The easiest way to spot the difference between these two types of pants is not the color – it’s the stitching.
- Stitching and pockets are visible on khakis but hidden on chinos, which makes chinos more formal.
- Chinos are much more lightweight.
- To conserve cloth, chinos were designed with a slimmer cut – this also makes chinos more formal, and khakis more comfortable and versatile (you can do yard work in khakis.)
- Chinos come in a wider range of colors than khakis.
- Chinos have flat fronts; khakis can be flat or pleated.
Both types of pants can be dressed up with a dress shirt and blazer, and are smarter than jeans.
You can wear either to work – classically with a navy blazer (aka the ‘California suit’).
9. Men's Jeans
We love jeans because they’re so interchangeable – you can dress them up or down – and they're relatively inexpensive. Made from cotton, jeans are found across the world.
I think every man should have a pair of dark indigo jeans with no distressing (rips or wear and tear) in his wardrobe. Be careful with lighter colors – those are much more casual, and so, of course, is distressing.
10, 11. Odd Trousers And Suit Pants
The difference between these two types of pants is simple: do the trousers have a matching jacket made from the same material? If so, they're suit pants. An identical pair of trousers that you bought without a matching jacket would be odd trousers.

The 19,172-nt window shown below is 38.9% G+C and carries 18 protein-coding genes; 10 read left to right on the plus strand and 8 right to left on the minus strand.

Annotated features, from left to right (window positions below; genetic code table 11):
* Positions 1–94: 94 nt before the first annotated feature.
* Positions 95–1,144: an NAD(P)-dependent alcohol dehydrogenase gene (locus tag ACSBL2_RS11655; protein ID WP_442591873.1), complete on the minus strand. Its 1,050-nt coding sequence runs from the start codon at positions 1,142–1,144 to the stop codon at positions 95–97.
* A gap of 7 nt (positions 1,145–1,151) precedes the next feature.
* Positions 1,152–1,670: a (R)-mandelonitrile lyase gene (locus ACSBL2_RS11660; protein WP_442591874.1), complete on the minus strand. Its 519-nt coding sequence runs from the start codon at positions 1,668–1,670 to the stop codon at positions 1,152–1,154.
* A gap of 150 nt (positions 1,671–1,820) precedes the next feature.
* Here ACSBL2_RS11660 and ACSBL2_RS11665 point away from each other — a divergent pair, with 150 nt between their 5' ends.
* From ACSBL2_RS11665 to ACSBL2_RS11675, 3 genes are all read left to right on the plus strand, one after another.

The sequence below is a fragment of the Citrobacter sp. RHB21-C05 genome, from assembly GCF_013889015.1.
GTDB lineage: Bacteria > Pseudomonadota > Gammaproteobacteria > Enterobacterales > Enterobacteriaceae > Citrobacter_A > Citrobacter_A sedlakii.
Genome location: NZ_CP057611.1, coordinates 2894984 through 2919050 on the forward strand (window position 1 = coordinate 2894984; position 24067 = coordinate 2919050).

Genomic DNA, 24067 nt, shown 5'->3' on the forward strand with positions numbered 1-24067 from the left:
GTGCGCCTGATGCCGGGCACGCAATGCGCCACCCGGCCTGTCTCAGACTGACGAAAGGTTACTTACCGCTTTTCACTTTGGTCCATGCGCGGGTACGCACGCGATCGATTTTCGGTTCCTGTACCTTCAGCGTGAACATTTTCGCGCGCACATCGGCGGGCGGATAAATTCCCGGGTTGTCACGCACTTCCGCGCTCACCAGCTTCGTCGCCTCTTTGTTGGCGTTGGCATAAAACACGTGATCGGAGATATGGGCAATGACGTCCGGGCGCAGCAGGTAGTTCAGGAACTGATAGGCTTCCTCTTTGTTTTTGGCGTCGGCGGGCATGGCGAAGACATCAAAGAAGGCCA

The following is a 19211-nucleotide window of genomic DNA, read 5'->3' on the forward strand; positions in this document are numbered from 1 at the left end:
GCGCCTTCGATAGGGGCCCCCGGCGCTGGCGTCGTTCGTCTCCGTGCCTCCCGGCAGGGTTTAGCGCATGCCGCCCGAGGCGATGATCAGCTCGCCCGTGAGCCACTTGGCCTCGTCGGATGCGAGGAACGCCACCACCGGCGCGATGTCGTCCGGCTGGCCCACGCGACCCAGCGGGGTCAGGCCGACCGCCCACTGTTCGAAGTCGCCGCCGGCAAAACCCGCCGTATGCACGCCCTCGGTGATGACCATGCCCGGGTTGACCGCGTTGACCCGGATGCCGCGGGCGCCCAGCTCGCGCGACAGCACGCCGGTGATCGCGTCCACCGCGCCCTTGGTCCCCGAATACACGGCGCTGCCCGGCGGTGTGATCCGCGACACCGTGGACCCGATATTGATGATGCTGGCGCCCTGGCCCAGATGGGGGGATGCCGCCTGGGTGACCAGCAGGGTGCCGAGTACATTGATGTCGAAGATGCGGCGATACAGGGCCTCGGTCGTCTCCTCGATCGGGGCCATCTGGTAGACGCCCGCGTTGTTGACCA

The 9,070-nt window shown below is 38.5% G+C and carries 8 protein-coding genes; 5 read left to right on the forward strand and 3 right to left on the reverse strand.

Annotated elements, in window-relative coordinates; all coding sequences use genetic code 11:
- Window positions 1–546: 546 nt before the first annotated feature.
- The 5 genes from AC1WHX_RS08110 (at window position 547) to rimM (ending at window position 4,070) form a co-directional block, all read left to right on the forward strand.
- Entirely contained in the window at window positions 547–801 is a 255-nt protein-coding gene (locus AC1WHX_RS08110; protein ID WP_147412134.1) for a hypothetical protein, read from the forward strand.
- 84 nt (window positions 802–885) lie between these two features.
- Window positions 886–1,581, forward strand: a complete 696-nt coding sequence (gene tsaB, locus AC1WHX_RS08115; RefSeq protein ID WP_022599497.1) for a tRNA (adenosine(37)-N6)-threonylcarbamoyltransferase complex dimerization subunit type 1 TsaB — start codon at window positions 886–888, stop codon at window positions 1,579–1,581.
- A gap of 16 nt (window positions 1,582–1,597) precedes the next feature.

Odd trousers can be worn with a sports jacket, a blazer jacket, or even just a dress shirt or a casual button-down.
12. Corduroy Pants
Corduroy pants, also known as ‘cords', are very distinctive because of the ridges, or wales. These generally come in two sizes – 7 wales per inch (wide ridges) or 11 wales per inch (narrow ridges).
11 wales an inch makes corduroy a little bit dressier, but it's a very small difference.
Corduroy trousers can be dressed up a little more than jeans – they'll look good with a sports jacket or even a blazer.
13. Moleskin Trousers
No moles were harmed in the making of these trousers. Moleskin is a rugged cotton fabric with a thick, soft nap.
And yes, when you touch it, it feels like mole fur.
Usually a drab olive or brown color, moleskin is renowned for its abrasion resistance and its ability to dampen wind. However, it lacks water resistance.
#14. Cavalry Twill Pants
Cavalry twill, a sturdy twill weave with a diagonal cord pattern, was actually made to be worn with a blazer.
A lot of people will avoid it because it has a synthetic feel, but it can be worn on dressy occasions, especially with a navy blazer.
#15. Gray Flannel Trousers
Perhaps the most underutilized types of pants out there, gray flannels are great for matching any type of sports jacket.
Their napped surface sets them apart from regular dress slacks made from worsted wool.
Every man should have a pair in his wardrobe, whether in a medium light gray or a dark charcoal gray.
Don't forget, if you want a versatile pair of pants that look sharp for the office but are extra flexible and durable for commuting, check out Rhone's commuter pants. They fit great and they're incredibly comfortable – full marks for fit, fabric, and function.